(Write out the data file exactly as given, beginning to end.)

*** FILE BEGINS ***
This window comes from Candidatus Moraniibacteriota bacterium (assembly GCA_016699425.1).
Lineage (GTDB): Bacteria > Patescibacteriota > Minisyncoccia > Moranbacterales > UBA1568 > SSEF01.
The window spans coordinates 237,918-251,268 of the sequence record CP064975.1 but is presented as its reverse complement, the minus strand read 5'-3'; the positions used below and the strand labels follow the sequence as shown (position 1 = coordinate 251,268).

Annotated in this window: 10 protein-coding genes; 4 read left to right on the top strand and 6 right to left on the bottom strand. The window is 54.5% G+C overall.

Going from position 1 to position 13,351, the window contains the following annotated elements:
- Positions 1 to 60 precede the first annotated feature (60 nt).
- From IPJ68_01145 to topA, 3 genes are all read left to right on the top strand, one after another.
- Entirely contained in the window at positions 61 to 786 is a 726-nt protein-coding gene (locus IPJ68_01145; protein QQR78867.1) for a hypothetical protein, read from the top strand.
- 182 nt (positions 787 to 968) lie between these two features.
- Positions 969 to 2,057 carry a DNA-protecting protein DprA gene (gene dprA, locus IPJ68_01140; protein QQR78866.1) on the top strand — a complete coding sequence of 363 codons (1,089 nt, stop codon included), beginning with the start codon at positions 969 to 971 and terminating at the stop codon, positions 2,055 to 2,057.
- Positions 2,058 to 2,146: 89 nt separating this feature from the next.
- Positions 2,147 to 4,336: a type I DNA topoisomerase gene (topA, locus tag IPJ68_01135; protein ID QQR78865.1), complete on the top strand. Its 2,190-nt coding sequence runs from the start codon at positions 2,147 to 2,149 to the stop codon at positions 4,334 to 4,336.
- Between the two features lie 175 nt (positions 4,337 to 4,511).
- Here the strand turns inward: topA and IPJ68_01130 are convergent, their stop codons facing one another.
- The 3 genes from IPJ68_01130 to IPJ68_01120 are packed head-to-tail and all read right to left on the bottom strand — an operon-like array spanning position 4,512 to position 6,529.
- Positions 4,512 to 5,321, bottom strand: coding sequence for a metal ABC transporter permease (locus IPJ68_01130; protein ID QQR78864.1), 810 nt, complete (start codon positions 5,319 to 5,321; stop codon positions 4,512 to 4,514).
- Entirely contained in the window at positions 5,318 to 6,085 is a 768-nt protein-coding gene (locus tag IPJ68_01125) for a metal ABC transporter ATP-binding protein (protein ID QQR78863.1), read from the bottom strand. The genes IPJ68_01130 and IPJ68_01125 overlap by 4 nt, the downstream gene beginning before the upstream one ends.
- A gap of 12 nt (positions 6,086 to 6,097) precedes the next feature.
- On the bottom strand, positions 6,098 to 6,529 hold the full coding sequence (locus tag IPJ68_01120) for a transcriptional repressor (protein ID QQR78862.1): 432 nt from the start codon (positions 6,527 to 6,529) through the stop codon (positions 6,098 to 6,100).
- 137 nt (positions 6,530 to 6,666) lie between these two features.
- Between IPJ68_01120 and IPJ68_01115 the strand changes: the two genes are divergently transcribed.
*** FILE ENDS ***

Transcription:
This window comes from Candidatus Moraniibacteriota bacterium (assembly GCA_016699425.1).
Lineage (GTDB): Bacteria > Patescibacteriota > Minisyncoccia > Moranbacterales > UBA1568 > SSEF01.
The window spans coordinates 237,918-251,268 of the sequence record CP064975.1 but is presented as its reverse complement, the minus strand read 5'-3'; the positions used below and the strand labels follow the sequence as shown (position 1 = coordinate 251,268).

Annotated in this window: 10 protein-coding genes; 4 read left to right on the top strand and 6 right to left on the bottom strand. The window is 54.5% G+C overall.

Going from position 1 to position 13,351, the window contains the following annotated elements:
- Positions 1 to 60 precede the first annotated feature (60 nt).
- From IPJ68_01145 to topA, 3 genes are all read left to right on the top strand, one after another.
- Entirely contained in the window at positions 61 to 786 is a 726-nt protein-coding gene (locus IPJ68_01145; protein QQR78867.1) for a hypothetical protein, read from the top strand.
- 182 nt (positions 787 to 968) lie between these two features.
- Positions 969 to 2,057 carry a DNA-protecting protein DprA gene (gene dprA, locus IPJ68_01140; protein QQR78866.1) on the top strand — a complete coding sequence of 363 codons (1,089 nt, stop codon included), beginning with the start codon at positions 969 to 971 and terminating at the stop codon, positions 2,055 to 2,057.
- Positions 2,058 to 2,146: 89 nt separating this feature from the next.
- Positions 2,147 to 4,336: a type I DNA topoisomerase gene (topA, locus tag IPJ68_01135; protein ID QQR78865.1), complete on the top strand. Its 2,190-nt coding sequence runs from the start codon at positions 2,147 to 2,149 to the stop codon at positions 4,334 to 4,336.
- Between the two features lie 175 nt (positions 4,337 to 4,511).
- Here the strand turns inward: topA and IPJ68_01130 are convergent, their stop codons facing one another.
- The 3 genes from IPJ68_01130 to IPJ68_01120 are packed head-to-tail and all read right to left on the bottom strand — an operon-like array spanning position 4,512 to position 6,529.
- Positions 4,512 to 5,321, bottom strand: coding sequence for a metal ABC transporter permease (locus IPJ68_01130; protein ID QQR78864.1), 810 nt, complete (start codon positions 5,319 to 5,321; stop codon positions 4,512 to 4,514).
- Entirely contained in the window at positions 5,318 to 6,085 is a 768-nt protein-coding gene (locus tag IPJ68_01125) for a metal ABC transporter ATP-binding protein (protein ID QQR78863.1), read from the bottom strand. The genes IPJ68_01130 and IPJ68_01125 overlap by 4 nt, the downstream gene beginning before the upstream one ends.
- A gap of 12 nt (positions 6,086 to 6,097) precedes the next feature.
- On the bottom strand, positions 6,098 to 6,529 hold the full coding sequence (locus tag IPJ68_01120) for a transcriptional repressor (protein ID QQR78862.1): 432 nt from the start codon (positions 6,527 to 6,529) through the stop codon (positions 6,098 to 6,100).
- 137 nt (positions 6,530 to 6,666) lie between these two features.
- Between IPJ68_01120 and IPJ68_01115 the strand changes: the two genes are divergently transcribed.